Carl Wright has an article in last month’s Reliable Plant magazine ostensibly titled The Correct Approach to Implementing Lean. Unfortunately that "correct approach" will lead to failure.
His premise is valid: many companies jump into the lean world by haphazardly opening the lean toolbox.
Some companies have heard that lean manufacturing implementation will reduce their waste and costs, and decide to just start implementing. They often start using one tool at a time until the boss declares it’s done. Worse yet, some companies find a consultant that knows 5-S and little else. When the consultant leaves, the clean and organized business eventually realizes they are clean, organized and still full of waste.
Those companies generally give up within a few months out of frustration. Even if they successfully implement a tool or two, they don’t realize that lean generally creates an initial negative P&L effect before true savings kick in, which doesn’t please an uneducated boss. So Wright’s solution is to take an analysis-based approach to the tools.
The correct approach to implementing lean manufacturing begins with an analysis of the businesses needs, opportunities and challenges. Once these opportunities are identified, the tools are used which will solve the issues. In other words, the problems identify the tools rather than the tools being forced into the organization.
Which is an improvement. However companies that simply do that analysis-based approach and nothing more will still fail, or at a minimum fail to realize the majority of lean-related improvements.
Lean is about much more than tools, even the correct application of tools. It is a passionate, deep, and pervasive desire to create value for the customer by reducing waste and continually improving. Employees at truly lean companies are never satisfied.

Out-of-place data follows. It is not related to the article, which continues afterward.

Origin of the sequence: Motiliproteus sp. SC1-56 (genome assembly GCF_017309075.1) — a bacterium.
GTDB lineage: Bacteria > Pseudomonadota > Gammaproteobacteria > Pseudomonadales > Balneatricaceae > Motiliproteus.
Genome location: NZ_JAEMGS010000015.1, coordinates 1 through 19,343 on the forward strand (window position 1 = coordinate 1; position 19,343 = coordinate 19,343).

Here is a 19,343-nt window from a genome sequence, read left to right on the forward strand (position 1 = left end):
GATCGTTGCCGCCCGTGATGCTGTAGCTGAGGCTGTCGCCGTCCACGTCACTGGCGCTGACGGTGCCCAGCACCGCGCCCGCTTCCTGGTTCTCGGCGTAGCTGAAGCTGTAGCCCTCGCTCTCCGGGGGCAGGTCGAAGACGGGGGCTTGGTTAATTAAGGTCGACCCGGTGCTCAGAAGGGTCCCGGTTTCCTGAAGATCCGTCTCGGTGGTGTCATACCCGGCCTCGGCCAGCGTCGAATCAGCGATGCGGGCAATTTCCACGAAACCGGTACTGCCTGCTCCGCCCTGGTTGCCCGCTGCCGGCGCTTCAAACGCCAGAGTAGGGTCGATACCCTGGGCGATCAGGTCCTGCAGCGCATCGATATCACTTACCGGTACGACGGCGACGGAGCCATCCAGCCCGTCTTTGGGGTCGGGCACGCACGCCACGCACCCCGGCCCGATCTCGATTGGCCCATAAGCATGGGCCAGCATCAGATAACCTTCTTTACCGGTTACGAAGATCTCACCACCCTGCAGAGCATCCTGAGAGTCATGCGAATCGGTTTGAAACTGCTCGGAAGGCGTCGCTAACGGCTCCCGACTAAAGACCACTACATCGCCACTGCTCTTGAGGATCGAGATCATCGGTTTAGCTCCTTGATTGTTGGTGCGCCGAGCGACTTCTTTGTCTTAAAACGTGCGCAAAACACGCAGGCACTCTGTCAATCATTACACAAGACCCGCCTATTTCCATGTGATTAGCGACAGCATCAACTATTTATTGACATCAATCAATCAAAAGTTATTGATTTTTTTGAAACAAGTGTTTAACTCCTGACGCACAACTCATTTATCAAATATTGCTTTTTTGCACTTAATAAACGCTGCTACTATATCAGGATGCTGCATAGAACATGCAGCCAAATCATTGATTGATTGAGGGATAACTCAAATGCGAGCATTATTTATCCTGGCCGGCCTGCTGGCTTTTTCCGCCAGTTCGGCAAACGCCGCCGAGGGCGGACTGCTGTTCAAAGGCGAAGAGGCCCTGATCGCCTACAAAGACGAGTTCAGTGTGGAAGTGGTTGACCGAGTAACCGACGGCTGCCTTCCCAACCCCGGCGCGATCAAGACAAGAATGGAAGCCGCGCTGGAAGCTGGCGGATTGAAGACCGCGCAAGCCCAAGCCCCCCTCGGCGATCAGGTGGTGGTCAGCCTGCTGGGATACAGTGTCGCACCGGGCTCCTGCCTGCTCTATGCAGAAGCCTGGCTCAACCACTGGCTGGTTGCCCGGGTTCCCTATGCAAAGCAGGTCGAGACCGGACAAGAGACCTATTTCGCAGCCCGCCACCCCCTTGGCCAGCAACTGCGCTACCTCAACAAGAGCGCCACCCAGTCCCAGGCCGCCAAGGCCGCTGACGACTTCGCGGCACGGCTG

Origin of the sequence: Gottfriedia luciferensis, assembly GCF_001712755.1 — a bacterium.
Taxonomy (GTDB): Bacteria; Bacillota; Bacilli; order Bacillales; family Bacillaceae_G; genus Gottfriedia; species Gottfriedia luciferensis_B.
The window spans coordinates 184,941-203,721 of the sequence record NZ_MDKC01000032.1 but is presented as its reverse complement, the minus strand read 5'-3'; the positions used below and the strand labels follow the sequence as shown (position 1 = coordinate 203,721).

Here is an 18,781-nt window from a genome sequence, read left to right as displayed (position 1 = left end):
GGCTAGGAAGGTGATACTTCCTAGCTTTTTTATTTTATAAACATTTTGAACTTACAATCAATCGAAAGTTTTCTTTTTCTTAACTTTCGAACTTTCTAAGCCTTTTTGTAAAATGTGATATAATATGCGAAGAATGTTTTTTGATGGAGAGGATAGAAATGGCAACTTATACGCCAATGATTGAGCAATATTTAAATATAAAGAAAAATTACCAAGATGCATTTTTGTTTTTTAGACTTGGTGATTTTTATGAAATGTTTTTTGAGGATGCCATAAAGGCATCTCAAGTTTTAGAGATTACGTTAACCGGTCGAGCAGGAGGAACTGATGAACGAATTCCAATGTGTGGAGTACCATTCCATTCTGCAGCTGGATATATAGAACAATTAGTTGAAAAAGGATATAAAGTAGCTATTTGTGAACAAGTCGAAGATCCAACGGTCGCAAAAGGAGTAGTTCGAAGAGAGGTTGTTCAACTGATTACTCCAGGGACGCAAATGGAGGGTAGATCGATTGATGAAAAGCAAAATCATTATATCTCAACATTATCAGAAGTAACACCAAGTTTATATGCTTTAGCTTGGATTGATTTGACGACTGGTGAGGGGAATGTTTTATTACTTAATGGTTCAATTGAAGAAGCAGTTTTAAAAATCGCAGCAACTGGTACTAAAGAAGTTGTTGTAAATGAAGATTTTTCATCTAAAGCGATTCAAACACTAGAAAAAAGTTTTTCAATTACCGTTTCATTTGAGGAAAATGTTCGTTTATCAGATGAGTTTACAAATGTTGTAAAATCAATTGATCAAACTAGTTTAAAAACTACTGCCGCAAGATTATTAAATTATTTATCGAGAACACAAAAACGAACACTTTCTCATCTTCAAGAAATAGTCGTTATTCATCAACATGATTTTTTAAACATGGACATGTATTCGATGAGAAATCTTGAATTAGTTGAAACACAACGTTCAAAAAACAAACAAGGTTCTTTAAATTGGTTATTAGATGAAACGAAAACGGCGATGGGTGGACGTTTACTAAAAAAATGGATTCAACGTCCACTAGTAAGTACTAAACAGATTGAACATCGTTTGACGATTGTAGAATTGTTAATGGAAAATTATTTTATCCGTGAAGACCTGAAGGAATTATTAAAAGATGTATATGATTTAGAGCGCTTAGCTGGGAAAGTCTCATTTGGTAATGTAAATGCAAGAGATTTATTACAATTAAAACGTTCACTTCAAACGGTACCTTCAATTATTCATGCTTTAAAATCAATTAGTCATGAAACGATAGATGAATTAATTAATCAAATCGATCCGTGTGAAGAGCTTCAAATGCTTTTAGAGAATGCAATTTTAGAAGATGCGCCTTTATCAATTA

And that just completes one of the two primary pillars of lean. The other is "respect for people," and is even less likely to be implemented. That respect is understanding that people are more than just a set of hands and have value that goes beyond a simple labor rate. With proper training, involvement, management support, and empowerment people can create improvements that dramatically transcend their cost. This is what most companies don’t understand when they close down and move an operation to a supposedly lower-cost area. They do not realize what they just lost in terms of knowledge, creativity, commitment, and experience.
Even companies that have a deep focus on creating customer value can fail, and it generally due to ignorance of the second pillar. Just last week my good friend Norman Bodek asked me if I knew of any truly lean companies in North America. I don’t know. I do know of companies that have an exceptional implementation of tools, some that have an exceptional lean management strategy, some that have a real understanding of customer value, and in rare cases some that exhibit true respect for people. But all aspects? Especially to the level of a Toyota? None come to mind. I bet there’s a small handful out there, though. Sad. Or perhaps, what an opportunity!
Mr. Wright, you’re on the right track. But you have a long, long ways to go.